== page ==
I have some strongly-held beliefs about commit messages in VCS. For obvious reasons, I tend to use git - but I believe that the core ideas extend to any VCS and are not specific to git.
That being said, I can’t say that I always follow this guide - like any other human, I am prone to mistakes, and some things don’t warrant such care.
Bad examples of commit messages, ahead of time, for transparency:
I know that there are more bad examples, but first let me share what I think looks good.
Commit Message Style
For commit style, I like to follow a similar style to the Linux Kernel guidelines; not strictly, but close to it. My preference looks like the following:
feature or affected pkgs: one-line general description, 80 chars max Details about what you did and why, rationale behind the changes. If the line would flow past 80 chars, newline and continue. If there are multiple things addressed in a single commit, separate with paragraphs to explain them individually. refs, fixes or closes [reference to ticket]
A real-world example of this in the go repo:
go/types, types2: fix string to type parameter conversions Converting an untyped constant to a type parameter results in a non-constant value; but the constant must still be representable by all specific types of the type parameter. Adjust the special handling for constant-to-type parameter conversions to also include string-to-byte and rune conversions, which are handled separately for conversions to types that are not type parameters because those are not constant conversions in non-generic code. Fixes #51386.
Git history is important is pretty important to me. I want to know, at a glance, what was worked on and the general description.
If I use git log or jump into more detailed history (
tig), for nontrivial
commits, I should see some rationale or details that should give me enough info
to understand the problem.
There are several real-world examples of what I disagree with, but I don’t want to call anyone out - and I imagine that you’ve seen things similar to the following:
fix typo- where? why is this a distinct commit?
oops- what was wrong?
add test- for what?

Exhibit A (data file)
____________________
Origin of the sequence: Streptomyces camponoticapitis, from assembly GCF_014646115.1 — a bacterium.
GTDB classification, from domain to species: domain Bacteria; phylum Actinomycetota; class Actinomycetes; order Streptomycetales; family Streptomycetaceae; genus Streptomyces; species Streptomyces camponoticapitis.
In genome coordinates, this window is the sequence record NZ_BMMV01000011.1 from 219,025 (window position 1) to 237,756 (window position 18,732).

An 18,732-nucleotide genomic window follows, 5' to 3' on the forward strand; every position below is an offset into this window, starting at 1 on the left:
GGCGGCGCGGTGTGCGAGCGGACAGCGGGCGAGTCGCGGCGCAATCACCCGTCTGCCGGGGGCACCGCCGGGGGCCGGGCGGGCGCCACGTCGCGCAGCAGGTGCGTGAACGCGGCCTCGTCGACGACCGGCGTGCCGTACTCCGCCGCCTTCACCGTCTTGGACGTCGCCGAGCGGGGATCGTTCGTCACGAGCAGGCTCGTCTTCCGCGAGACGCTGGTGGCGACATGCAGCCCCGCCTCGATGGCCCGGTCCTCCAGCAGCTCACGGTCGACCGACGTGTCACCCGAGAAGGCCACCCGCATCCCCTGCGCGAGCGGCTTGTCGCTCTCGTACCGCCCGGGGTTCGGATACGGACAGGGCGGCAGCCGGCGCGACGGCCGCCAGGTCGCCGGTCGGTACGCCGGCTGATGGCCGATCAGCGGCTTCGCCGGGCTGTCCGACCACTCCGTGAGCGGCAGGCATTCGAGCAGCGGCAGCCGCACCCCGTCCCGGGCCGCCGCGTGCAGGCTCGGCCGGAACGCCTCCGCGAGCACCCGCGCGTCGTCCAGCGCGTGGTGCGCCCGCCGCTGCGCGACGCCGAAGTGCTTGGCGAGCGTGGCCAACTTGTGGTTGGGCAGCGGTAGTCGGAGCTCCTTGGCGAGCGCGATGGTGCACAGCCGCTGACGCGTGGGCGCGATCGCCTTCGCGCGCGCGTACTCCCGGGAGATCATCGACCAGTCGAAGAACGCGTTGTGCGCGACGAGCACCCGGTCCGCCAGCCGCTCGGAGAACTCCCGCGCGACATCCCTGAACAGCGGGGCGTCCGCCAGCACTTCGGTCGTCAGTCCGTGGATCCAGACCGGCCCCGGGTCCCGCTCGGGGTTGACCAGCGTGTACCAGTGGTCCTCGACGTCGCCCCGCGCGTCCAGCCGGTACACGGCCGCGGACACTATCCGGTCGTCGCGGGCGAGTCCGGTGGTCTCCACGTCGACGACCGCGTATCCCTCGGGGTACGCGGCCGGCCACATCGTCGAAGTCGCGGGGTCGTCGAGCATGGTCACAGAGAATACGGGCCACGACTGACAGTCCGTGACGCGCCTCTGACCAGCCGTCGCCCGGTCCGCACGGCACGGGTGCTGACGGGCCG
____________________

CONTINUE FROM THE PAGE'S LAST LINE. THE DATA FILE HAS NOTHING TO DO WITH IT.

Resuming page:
update- what was updated and why?
fixes #001- what exactly was 001? Tickets can be edited or simply not have decent details in the first place
address review comments- why is this a distinct commit?
merge- conflicts, what happened?
lint fixes- update the offending commit!
Something to note here, however, is that some level of this is acceptable during development. Commit early, commit often. That being said, cleanup is a constant process - you don’t clean up your home once a month, clean up messes as you go.
Once this makes it to the master branch, it’s frozen - unless you rewrite history, which I strongly discourage and would frown at.
How to Rebase effectively
Git rebase is very simple to take advantage of and offers a lot of ways to make commit history grokable. This should be done prior to merging into the master branch.
A workflow could look something like this:
- initial commit
- added something
- forgot to add something, so committed it
- update test
- oops messed up test
To fix this up, we’ll use
git rebase, specifically in interactive mode, which
is super easy to deal with.
Subsequently, getting a good history:
$ git rebase -i HEAD~6 $ < editor opens >
You’ll see something like the following:
Here, we want to:
53ae95e...79ac780- these are all test related and initial work, might as well
Using the nice commands, we use:
03cf5a9- we’re merging the next commit; update the commit message to mention file 2
53ae95e- we’re merging the next commit; update the commit message to add the proper prefix
fixupon the last two
Another really nice thing about rebase is the ability to re-order commits. In this example, if we had added a commit later to add a new file:
We can now choose to move this
add 4 file commit to the relevant section and
merge it into the previous commits:
4fd1aab above the tests so that it’s grouped with others and chose to
merge it with those - preventing a “random”
example: commit later on
This isn’t always necessary, mind you. Let’s imagine for a moment that this is a significant commit and we don’t want to merge it with the other examples. In this case, simply reordering it is fine as in ex/rebaseorder2.
Leaving it there would be acceptable.